In the wake of the landmark UN IPCC report released this week and ahead of the COP26 summit in Glasgow in three months’ time, there’s no escaping the harsh reality and immediacy of climate change.
As a result, businesses are facing increasing regulation and growing customer demands to bring transparent, environmentally-friendly products to market to stay competitive and remain profitable, with those failing to legitimately shout about their socially responsible, ‘green’ solutions left behind.
As leading brands including Coca-Cola, Oatly and L’Oreal get caught out by misleading claims concerning packaging to emissions, here we examine the true scale of the greenwash problem.
In this blogpost, we will share best practice requirements outlined by the CMA when it comes to making environmental claims and explain how transparency technology can help businesses visualise their supply chains all the way back to source to support responsible sourcing objectives and operations.
The phenomenon of ‘greenwashing’ has escalated in recent years as companies continue to compete for attention from planet-focused consumers. This greater urgency and desire for ‘green’ marketing credentials means it is not always easy to whether claims are verified or embellished.
To address the growing greenwashing issue, in November 2020, the CMA launched an investigation into misleading environmental claims with plans to step up enforcement, while in February the ASA launched its ‘Climate Change and the Environment’ project to consider how effective current rules are in governing environmental claims.
Working in conjunction with the International Consumer Protection Enforcement Network (ICPEN) and scanning claims across 500 different websites, not solely in the UK, the investigation uncovered as many as 40% of ‘green’ claims could be construed as misleading.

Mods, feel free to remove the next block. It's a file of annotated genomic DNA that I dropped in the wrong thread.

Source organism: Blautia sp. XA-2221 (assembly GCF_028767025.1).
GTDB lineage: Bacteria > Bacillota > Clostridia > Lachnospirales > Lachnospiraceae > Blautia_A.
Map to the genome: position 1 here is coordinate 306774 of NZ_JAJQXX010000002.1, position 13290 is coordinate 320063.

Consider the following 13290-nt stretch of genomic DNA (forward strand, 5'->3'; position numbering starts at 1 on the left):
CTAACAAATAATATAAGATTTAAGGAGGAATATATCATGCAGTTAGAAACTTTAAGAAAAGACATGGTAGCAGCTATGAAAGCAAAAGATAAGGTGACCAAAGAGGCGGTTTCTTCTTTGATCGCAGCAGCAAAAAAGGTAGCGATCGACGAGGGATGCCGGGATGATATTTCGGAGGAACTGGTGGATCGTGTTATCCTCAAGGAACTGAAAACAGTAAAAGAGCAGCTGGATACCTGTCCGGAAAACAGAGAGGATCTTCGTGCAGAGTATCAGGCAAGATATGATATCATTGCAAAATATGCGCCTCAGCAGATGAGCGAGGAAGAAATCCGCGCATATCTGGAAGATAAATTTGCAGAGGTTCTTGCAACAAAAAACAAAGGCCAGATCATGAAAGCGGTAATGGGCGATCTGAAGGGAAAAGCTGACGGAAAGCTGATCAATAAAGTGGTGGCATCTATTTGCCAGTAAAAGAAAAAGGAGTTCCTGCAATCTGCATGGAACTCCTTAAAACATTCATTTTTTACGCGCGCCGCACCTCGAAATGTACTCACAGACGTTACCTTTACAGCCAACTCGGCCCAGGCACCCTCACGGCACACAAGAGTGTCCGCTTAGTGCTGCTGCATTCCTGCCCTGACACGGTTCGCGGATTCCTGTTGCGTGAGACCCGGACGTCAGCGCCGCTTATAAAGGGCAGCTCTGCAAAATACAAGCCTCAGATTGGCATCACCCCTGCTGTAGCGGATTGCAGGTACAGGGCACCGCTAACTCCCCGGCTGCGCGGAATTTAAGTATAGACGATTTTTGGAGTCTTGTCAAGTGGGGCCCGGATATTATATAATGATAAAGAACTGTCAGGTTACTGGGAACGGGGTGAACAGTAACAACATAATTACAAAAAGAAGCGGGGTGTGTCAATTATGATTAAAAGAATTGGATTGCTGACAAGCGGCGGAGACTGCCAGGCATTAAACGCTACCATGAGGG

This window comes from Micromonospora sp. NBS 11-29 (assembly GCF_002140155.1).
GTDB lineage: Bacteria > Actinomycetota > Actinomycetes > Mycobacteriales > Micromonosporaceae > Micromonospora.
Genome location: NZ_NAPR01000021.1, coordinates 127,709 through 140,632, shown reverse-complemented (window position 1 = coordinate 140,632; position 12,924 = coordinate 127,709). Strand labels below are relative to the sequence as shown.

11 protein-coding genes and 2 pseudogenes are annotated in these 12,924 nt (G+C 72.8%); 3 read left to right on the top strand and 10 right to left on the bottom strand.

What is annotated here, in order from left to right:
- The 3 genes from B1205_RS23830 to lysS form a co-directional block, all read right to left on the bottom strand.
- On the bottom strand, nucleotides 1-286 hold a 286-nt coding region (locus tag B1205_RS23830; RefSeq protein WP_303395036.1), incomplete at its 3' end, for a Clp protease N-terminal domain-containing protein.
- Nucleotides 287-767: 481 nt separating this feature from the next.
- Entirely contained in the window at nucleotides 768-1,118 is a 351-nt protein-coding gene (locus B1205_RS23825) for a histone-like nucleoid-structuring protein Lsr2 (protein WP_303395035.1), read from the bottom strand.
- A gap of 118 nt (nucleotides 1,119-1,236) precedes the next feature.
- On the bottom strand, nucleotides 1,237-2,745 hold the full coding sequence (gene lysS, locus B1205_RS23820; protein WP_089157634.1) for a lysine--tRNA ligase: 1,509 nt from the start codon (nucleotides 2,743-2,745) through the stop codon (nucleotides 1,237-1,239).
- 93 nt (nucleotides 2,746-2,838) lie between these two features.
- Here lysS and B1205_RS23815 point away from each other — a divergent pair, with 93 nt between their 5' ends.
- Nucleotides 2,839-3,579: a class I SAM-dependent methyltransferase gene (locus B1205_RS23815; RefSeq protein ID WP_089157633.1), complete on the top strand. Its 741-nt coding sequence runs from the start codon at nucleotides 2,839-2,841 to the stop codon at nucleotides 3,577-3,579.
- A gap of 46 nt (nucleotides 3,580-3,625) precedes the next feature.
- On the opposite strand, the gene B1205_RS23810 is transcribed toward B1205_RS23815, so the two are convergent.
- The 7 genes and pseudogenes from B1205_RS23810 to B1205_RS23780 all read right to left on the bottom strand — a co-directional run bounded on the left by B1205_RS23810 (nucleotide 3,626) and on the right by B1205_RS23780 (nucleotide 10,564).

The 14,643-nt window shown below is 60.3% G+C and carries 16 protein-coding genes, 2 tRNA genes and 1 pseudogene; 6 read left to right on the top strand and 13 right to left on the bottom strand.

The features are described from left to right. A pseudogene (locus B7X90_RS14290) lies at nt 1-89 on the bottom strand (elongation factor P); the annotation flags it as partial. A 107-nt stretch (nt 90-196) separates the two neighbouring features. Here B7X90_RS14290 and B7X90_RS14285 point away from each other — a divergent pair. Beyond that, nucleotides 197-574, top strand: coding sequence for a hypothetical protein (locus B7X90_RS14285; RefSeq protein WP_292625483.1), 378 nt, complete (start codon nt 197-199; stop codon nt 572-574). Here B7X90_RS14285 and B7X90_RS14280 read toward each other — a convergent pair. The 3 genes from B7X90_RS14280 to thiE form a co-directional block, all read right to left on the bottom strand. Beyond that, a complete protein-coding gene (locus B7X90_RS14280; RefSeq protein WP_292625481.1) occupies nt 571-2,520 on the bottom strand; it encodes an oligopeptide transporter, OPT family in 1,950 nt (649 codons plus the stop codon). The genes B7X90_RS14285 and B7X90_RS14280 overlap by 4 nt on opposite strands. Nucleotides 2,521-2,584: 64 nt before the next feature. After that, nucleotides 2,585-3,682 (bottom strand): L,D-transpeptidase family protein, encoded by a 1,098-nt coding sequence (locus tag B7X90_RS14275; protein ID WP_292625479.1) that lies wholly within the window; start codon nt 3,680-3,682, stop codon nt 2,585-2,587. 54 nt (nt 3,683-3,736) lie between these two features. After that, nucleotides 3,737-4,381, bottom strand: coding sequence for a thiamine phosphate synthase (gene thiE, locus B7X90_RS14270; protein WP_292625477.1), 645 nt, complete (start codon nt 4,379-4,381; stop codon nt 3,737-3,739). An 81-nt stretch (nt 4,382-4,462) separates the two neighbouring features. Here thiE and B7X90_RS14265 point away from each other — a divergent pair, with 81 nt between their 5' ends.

To provide direction for organisations seeking to make environmentally conscious claims, the CMA released draft guidance in May 2021 with the aim of reducing misleading, inaccurate statements.
They proposed all environmental sustainability claims should follow six key principles:
With the CMA’s principles in mind, it’s more important than ever for businesses to see the full scale of their supply chains and have access to accurate, actionable data and insights to validate each claim made.
Despite mounting consumer expectation for transparency and need from industry, it seems many businesses are behind the curve in reality.
Recent research from Procurious found that less than 5% of supply chain professionals are monitoring suppliers beyond tier 1, with 66% citing a lack of visibility as the biggest challenge. The findings also suggested best practice strategies to improve sustainability practices, with ‘supplier collaboration’ and ‘leveraging technology to monitor risks’ in the top 4.
So with environmental impact transparency in demand, why are businesses slow on the uptake, and how can digital transformation projects and technologies help?
For businesses seeking supply chain visibility, considering a platform such as Authenticate can help to identify each link, or tier of a supply chain to provide assurance when making claims for raw ingredients, finished goods and much more.
With a suite of digital tools covering audits and assessments, product specifications, KPI performance and bespoke interactive dashboards, organisations have the data and actionable insight needed at their fingertips to be able to validate environmental claims, prior to external release to help mitigate risk and protect not only reputation, but also the planet.
To start achieving full scale transparency and stop with the greenwash, get in touch with the team to discuss your requirements.
Want to find out how we’re helping other leading ‘green’ brands to mitigate environmental risk? Read all about our involvement with Certified B Corp, Oddbox.